Can You Freeze French Onion Soup?

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There’s probably nothing more effective at giving warmth during cold weather than a hot bowl of French onion soup. However, making one every time a chilly day hits is time-consuming. Thus, making a large amount of it and storing some for the rainy days has been the choice of most French onion soup lovers. We did the legwork for you to provide you the best ways to keep this heartwarming soup longer.

Freezing is one effective option to store your delectable French onion soup. This particular soup freezes well, just like most soups. Just make sure not to include the cheesy crouton, and use a vacuum container to avoid compromising the soup’s integrity. 

Now that you know freezing French onion soup is possible, we will help you determine the best ways to do it in this article, so continue reading.

A deliciously cooked French Onion soup served on a small ceramic bowl, Can You Freeze French Onion Soup?

How do you store leftover french onion soup?

A deliciously cooked French Onion soup served on a small ceramic bowl

Whether you have leftover soup or just want to keep a bowl of it in preparation for a chilly day in the future, there are several ways you should follow to ensure your soup stays edible and tasty as it should when you want to store it in the freezer.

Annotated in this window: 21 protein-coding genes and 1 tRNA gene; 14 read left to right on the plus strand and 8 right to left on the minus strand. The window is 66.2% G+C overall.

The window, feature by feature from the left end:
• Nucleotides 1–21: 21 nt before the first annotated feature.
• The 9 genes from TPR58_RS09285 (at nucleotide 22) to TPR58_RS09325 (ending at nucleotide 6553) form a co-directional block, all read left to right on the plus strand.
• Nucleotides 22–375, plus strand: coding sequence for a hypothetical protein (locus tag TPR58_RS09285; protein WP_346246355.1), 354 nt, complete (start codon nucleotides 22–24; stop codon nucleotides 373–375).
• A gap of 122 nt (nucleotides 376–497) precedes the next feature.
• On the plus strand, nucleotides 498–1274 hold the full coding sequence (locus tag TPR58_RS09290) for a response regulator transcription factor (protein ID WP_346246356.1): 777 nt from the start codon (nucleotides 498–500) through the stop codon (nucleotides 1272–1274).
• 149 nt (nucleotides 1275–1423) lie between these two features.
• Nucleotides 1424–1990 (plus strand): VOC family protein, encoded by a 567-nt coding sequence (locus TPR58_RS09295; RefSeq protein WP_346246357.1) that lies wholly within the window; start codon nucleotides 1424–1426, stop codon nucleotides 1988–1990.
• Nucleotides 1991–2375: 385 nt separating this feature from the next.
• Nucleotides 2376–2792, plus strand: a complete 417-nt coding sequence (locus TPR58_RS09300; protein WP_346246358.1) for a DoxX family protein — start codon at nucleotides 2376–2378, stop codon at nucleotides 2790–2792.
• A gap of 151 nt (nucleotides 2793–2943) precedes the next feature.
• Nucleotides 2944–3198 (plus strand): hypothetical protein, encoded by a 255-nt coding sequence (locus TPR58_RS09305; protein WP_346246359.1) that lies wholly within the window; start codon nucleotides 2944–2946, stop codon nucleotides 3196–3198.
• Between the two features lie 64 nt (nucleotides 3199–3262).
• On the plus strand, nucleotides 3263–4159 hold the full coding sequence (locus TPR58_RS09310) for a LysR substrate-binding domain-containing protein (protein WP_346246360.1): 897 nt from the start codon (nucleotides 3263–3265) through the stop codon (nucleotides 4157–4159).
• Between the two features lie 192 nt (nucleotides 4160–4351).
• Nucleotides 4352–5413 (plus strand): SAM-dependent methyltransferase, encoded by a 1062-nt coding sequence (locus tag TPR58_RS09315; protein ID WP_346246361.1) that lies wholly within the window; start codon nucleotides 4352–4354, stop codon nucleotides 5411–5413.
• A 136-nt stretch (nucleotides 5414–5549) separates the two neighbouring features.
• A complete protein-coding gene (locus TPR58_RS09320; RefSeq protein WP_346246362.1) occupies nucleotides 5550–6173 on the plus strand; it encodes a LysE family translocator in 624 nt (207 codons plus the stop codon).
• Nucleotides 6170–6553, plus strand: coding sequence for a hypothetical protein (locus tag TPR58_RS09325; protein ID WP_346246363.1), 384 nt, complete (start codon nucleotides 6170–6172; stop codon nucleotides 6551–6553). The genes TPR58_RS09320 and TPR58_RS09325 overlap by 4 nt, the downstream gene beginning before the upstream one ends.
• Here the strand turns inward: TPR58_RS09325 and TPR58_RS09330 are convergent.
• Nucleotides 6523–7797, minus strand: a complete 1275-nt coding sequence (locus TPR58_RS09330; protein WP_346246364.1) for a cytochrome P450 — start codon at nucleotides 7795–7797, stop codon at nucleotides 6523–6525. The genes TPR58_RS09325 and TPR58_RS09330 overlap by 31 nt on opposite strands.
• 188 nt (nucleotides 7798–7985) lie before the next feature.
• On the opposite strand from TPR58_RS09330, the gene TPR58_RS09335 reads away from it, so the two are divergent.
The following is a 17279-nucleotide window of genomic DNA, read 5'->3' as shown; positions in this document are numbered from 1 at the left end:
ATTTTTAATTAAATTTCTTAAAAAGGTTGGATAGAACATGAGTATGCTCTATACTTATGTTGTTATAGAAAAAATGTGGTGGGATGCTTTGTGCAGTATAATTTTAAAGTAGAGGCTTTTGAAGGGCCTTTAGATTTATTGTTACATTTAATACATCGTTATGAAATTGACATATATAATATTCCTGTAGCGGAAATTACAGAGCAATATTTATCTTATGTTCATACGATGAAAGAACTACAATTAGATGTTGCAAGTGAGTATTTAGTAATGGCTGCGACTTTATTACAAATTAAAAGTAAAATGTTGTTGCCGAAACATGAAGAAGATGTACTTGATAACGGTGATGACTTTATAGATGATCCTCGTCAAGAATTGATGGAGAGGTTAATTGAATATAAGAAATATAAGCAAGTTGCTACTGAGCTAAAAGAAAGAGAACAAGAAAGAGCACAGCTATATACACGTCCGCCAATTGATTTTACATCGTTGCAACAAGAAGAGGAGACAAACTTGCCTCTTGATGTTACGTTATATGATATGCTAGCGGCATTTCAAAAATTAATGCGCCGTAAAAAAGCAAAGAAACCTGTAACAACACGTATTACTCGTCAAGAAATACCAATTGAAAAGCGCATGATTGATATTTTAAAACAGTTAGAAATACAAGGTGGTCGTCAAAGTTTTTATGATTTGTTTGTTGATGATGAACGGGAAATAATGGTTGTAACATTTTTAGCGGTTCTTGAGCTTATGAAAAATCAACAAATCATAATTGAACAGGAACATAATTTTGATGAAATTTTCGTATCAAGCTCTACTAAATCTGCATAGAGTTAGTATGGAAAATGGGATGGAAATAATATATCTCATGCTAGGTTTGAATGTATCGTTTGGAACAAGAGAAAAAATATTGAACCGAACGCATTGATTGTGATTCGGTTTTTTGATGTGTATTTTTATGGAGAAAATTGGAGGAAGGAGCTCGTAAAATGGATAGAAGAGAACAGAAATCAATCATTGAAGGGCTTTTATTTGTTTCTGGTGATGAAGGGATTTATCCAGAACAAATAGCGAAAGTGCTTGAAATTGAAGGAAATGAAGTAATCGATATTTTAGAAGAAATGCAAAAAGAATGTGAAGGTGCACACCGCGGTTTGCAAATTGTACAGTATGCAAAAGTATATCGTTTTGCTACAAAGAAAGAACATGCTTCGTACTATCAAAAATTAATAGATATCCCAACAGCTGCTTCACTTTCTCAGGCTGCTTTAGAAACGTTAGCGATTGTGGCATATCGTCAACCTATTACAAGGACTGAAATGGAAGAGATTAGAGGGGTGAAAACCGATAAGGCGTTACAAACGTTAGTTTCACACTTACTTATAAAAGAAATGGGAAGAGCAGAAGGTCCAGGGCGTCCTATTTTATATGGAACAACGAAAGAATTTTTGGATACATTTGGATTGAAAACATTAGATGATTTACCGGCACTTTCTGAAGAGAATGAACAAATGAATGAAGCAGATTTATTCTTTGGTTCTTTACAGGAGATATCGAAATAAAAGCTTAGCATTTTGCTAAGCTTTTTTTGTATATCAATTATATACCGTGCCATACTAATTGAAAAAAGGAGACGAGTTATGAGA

Important French Onion Storing Reminders

Reminder 1: Always remember that you need to make sure that the soup has completely cooled down at room temperature. This will ensure that no moisture can form in the airtight container you packed them in.

Reminder 2: Once the soup has cooled down, remove the cheese or crouton from the soup. These two ingredients don’t freeze well and become soggy, which can spoil the soup.

Reminder 3: Ladle the soup into a sealed container or heavy-duty freezer bag. Only use these two types of containers when freezing your French onion soup as they completely keep the soup in a vacuum-like environment to avoid moisture loss and hopefully from going tasteless. Keep them in individual portions, so you can reheat them individually rather than thawing all of the soup. 

Reminder 4: Put the date of freezing as well as the estimated “expiration date,” which is after three months, on the container. Also, if you have several freezers, label the one you are using to store the soup.

How long can you freeze French onion soup?

Assuming that you religiously followed the reminders above without missing any of them, you can keep the soup frozen for up to three months.

This duration can differ depending on the container you use, as well as the spot on the freezer you placed it on. Some French onion soup enthusiasts noted that the soup can remain safe to eat for as long as four to six months when one takes the proper steps in packaging and storing them.

How long can you keep French onion soup in the fridge?

Not all people plan on keeping their French onion soup for such a long time, though. Some just want to enjoy the soup every day for as long as it stays good and edible. So storing the soup in the fridge is enough for them.

The good news is that French onion soup can last up to three to four days in the fridge, assuming that it’s stored using the right container. But if the soup is not fully consumed and you still want to enjoy its flavor after that time has elapsed, then freezing it will be your best choice. You only need to properly store it using a heavy-duty freezer bag or airtight container.